Deadly Afghan shootings lead to debate in D.C.

 

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REPORTING FROM WASHINGTON -- The deadly shooting attack of Afghan civilians by an American soldier on Sunday was strongly condemned by U.S. officials, even as the incident renewed debate about ongoing American involvement in Afghanistan.

 Republican presidential candidate Newt Gingrich said Sunday it was time for U.S. troops to leave Afghanistan. Though he stopped short of calling for an immediate withdrawal, Gingrich said on “Fox News Sunday” that he did not think the mission in Afghanistan was “doable.”

 “It’s very likely that we have lost — tragically lost the lives and suffered injuries to a considerable number of young Americans on a mission that we’re going to discover is not doable,” he said, adding in an interview on CBS' “Face the Nation” that the U.S. doesn't have the "willpower" or the "capacity" to "fundamentally change the region."

 But some senior Republican lawmakers, while calling the shooting tragic and terrible, said the incident should not weaken America's resolve in that country.

 The U.S. could “win this thing. We can get it right,” said Sen. Lindsey Graham (R-S.C.) on ABC’s “This Week.” “The surge of forces has really put the Taliban on the defensive,” he said.

 Arizona Republican Sen. John McCain said: “I understand the frustration and I understand the anger and the sorrow. I also understand and we should not forget the attacks on the United States of America on 9/11 originated in Afghanistan.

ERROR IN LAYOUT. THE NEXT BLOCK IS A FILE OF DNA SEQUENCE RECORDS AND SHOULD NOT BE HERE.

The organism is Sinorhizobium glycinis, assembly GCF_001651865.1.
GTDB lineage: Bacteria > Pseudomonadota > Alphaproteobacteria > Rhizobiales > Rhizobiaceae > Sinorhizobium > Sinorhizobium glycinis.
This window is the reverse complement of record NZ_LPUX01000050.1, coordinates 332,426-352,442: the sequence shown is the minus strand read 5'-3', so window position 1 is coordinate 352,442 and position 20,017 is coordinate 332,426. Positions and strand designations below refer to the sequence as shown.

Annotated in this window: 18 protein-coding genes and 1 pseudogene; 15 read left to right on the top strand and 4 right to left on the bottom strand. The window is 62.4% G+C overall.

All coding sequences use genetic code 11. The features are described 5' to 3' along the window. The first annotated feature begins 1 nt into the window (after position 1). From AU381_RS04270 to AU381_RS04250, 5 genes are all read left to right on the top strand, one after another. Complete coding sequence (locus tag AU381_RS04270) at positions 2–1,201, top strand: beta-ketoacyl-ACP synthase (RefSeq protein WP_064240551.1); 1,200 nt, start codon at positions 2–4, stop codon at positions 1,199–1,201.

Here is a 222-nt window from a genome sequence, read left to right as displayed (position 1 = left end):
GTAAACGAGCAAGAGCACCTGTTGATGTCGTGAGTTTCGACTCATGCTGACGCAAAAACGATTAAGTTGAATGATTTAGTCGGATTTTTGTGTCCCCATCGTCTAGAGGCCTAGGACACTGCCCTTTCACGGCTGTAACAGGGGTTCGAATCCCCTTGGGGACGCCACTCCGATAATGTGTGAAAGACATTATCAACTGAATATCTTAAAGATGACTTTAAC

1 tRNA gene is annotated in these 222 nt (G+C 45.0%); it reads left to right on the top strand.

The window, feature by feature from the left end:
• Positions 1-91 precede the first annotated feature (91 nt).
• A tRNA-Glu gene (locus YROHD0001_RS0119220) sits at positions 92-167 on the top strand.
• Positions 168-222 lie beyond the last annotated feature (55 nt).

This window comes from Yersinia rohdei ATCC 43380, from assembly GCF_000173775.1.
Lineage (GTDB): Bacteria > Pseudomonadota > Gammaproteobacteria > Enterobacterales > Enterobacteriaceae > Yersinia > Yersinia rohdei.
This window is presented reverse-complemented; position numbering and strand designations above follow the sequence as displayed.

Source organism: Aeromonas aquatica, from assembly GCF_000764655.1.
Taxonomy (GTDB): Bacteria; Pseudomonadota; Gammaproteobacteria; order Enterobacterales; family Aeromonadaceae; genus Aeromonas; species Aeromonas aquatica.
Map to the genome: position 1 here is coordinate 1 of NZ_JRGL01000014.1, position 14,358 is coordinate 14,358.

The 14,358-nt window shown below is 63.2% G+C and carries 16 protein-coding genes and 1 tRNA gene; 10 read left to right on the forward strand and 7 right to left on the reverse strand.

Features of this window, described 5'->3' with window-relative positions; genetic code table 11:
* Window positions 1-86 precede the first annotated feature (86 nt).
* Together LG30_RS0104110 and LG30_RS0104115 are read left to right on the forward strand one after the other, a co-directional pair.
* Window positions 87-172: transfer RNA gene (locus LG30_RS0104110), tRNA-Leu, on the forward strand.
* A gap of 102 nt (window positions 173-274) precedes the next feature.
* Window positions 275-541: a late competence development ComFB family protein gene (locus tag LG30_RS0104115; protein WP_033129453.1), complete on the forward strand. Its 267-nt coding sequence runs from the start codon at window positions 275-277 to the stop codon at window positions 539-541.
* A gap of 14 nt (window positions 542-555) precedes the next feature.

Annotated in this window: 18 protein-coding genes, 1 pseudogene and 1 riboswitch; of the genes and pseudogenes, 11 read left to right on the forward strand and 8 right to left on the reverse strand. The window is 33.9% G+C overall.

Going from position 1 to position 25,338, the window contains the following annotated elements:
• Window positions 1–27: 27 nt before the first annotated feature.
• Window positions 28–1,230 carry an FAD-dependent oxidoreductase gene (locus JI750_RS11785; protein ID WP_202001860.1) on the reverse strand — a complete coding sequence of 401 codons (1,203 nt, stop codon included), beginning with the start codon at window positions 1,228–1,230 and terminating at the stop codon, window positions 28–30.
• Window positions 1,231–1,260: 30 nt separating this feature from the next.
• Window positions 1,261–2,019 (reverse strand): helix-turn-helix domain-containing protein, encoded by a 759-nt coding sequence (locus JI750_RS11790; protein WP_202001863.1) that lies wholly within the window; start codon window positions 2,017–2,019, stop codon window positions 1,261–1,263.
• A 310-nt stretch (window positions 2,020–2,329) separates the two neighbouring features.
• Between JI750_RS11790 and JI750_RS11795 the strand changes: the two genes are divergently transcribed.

“And if Afghanistan dissolved into a situation where the Taliban were able to take over or a chaotic situation,” McCain added on Fox, “it could easily return to an Al Qaeda base for attacks on the United States of America.”

 Their comments came shortly after reports that a U.S. serviceman went on a house-to-house shooting spree in a village near his military base in southern Afghanistan, killing 16 people, most of them women and children, and wounding several others.

 The NATO-led coalition said Sunday that the service member had been detained after the attack.

 “This is a deeply regrettable incident and we extend our thoughts and concerns to the families involved,” the statement said, noting that U.S. forces in cooperation with Afghan authorities would investigate the incident.

 Senate Majority Leader Harry Reid, in an interview Sunday on CNN’s "State of the Union," joined many other officials in expressing sympathy for the victims.

 “Our hearts go out to these innocent people,” said Reid, (D-Nev). “Our troops are under such tremendous pressure in Afghanistan. It’s a war like no other war we’ve been involved in. But no one can condone or make any suggestion that what he did was right because it was absolutely wrong.”

Asked whether the U.S. should hasten a pullback from Afghanistan, Reid said he believes the U.S. is on the “right track to get out of Afghanistan just as soon as we can.”

 “I think our timetable is pretty good,” he said. “I think we’re going to find out that hopefully we can get out of there as scheduled and things will be stabilized when we do that.”

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 -- Don Lee

Photo: An Afghan man sits in the back of a bus with the body of a person who was allegedly killed by a U.S. service member in Panjwai. Credit: Allauddin Khan / AP

 
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